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A Tiny Review of Glass Onion


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There is much to say about Glass Onion, the long-awaited sequel to Rian Johnson’s 2019 whodunnit Knives Out, and I will say much more shortly. But for now, let me assure you that Glass Onion is a treat in its own right—a well-written, well-acted, multi-layered mystery extravaganza. This is a mini-review, spoiler-free and vague by design, existing merely to confer enthusiastic approval so that as many of you who want to see it in theaters can know if it is worth your time doing so.

In short: it is.

See, following several successful film festival screenings, Glass Onion has a limited theatrical release in 600 theaters across America this Thanksgiving week before it goes back into its vault until December 23rd, when it will be released on Netflix.

If you can get yourself to a theater this week, it is absolutely worth seeing Glass Onion on the big screen. Whodunnits are often about containment, but this does not apply to viewing dimensions! Johnson has crafted a whodunnit full of spectacular visuals that deserves the biggest screen you can find.

The film takes place in Greece—specifically a tiny Greek island owned by a doofus-y, faux-hippie tech billionaire named Miles Bron (Edward Norton). To this island, he has invited a coterie of old friends: an narcissistic model named Birdie (Kate Hudson) and her capable assistant Peg (Jessica Henwick), a Type-A politician named Claire (Kathryn Hahn), a worried scientist named Lionel (Leslie Odom Jr.), a gun-toting right-wing social media influencer named Duke (David Bautista) and his MAGA-y Gen-Z girlfriend Whiskey (Madelyn Cline), and a steely former collaborator, Andi (Janelle Monáe). Plus, of course, the gentleman detective Benoit Blanc (Daniel Craig). Everyone is there for a weekend, guests at Bron’s murder mystery party.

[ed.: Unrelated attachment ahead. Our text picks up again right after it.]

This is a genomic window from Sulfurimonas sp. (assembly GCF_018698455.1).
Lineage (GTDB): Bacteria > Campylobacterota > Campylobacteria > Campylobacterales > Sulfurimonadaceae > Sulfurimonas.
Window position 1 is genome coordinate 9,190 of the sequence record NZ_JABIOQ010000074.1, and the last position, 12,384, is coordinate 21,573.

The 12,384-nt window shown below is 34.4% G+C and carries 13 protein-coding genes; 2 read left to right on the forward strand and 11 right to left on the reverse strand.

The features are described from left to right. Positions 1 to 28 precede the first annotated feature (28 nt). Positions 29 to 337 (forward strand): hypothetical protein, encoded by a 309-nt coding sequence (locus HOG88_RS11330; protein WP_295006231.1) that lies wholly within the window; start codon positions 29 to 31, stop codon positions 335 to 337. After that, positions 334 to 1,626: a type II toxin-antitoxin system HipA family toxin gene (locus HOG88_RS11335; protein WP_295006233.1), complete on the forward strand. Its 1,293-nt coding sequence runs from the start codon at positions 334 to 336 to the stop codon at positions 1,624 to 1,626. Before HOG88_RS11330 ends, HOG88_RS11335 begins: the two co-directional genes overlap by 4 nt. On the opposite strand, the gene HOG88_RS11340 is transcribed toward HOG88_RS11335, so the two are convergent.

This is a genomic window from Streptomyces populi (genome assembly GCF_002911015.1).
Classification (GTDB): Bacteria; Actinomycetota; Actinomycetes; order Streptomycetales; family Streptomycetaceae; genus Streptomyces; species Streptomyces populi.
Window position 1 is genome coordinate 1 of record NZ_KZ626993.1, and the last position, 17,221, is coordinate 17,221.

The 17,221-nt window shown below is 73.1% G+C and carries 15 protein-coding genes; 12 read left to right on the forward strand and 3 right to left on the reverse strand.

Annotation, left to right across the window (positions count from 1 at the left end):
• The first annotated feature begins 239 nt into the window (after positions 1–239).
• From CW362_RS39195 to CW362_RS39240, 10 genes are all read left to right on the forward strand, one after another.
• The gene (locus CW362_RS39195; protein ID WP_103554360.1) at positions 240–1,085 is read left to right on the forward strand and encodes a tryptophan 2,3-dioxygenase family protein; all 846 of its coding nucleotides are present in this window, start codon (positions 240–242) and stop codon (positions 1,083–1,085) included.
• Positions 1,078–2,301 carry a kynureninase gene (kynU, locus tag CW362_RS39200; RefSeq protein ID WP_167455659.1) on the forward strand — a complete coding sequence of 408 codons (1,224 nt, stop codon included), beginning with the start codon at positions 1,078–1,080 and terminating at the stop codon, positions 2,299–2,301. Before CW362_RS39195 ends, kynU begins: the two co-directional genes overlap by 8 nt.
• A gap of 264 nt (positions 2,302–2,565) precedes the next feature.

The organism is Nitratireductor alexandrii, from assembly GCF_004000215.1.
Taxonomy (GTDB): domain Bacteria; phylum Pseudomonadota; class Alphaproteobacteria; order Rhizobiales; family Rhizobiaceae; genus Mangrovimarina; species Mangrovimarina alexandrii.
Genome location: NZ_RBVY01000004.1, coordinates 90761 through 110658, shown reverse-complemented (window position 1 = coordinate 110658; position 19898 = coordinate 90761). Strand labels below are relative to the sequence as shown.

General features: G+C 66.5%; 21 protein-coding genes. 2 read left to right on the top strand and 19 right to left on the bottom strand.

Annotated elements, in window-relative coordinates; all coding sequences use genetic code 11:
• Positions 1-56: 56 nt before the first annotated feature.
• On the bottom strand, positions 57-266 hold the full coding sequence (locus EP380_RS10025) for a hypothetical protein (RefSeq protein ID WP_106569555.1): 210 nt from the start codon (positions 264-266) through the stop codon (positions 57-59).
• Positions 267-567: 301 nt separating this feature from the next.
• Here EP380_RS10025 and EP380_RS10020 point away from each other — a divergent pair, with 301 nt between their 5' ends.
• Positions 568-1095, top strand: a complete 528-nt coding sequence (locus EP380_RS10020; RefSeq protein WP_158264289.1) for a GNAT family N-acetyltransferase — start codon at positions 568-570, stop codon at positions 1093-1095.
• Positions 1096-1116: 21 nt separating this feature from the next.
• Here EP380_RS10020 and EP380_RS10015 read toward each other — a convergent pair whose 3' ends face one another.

Glass Onion is entirely its own film—there are enough constants threading the first film to the second, but it has its own story, its own tone, its own tricks.

Glass Onion has its own personality—there are enough constants threading the first film to the second, but it has its own story, its own tone, its own tricks. There are plenty of twists and surprises and puzzles and riddles and references and in-jokes and cameos—but, importantly, like its predecessor, it has a very warm (and class conscious!) emotional center. As always, Benoit Blanc is not here to provide the upper-classes with a show, to indulge their narcissistic fantasies or even play along with their machinations. He’s not even here to simply solve a mystery. No, he is here to make sure that an injustice is properly undone.

The first film bottled its characters up in a mansion, this new one bottles them up on a private island. The last case was a doughnut and this case is an onion. But Glass Onion is far less subtle than its predecessor; it’s much more absurd, much more outrageous, and a bit far-fetched. (At the same time, witnessing the potential for destruction embodied by an insecure billionaire who wants everyone to think he’s super cool might be much, much more realistic. Ahem.)

Whodunnits live outside of the realm of the everyday, but they are still often, by their very natures, quotidian. This tonal departure makes sense given the new film’s source material; Knives Out owes itself to movies like Sleuth while Glass Onion is an homage to Stephen Sondheim and Anthony Perkins’s cruise ship-set, megalomaniac-heavy mystery The Last of Sheila. The wealth in Glass Onion is supercilious, garish, and almost fascistic—at times, it feels a bit like the island belongs to Dr. No. But Blanc (and his urbane, quizzical sensibilities) easily settle into this new setting just as much as the series’s conventions settle neatly into this widened scope, unearthing a murder plot far more global than the last Massachussetts-set mystery.

There will be those who think Glass Onion is even better than Knives Out. It is certainly the same caliber as the first one in terms of richness and quality, though I might personally prefer the first one. But that’s just me.

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Michael Neff
Algonkian Producer
New York Pitch Director
Author, Development Exec, Editor

We are the makers of novels, and we are the dreamers of dreams.

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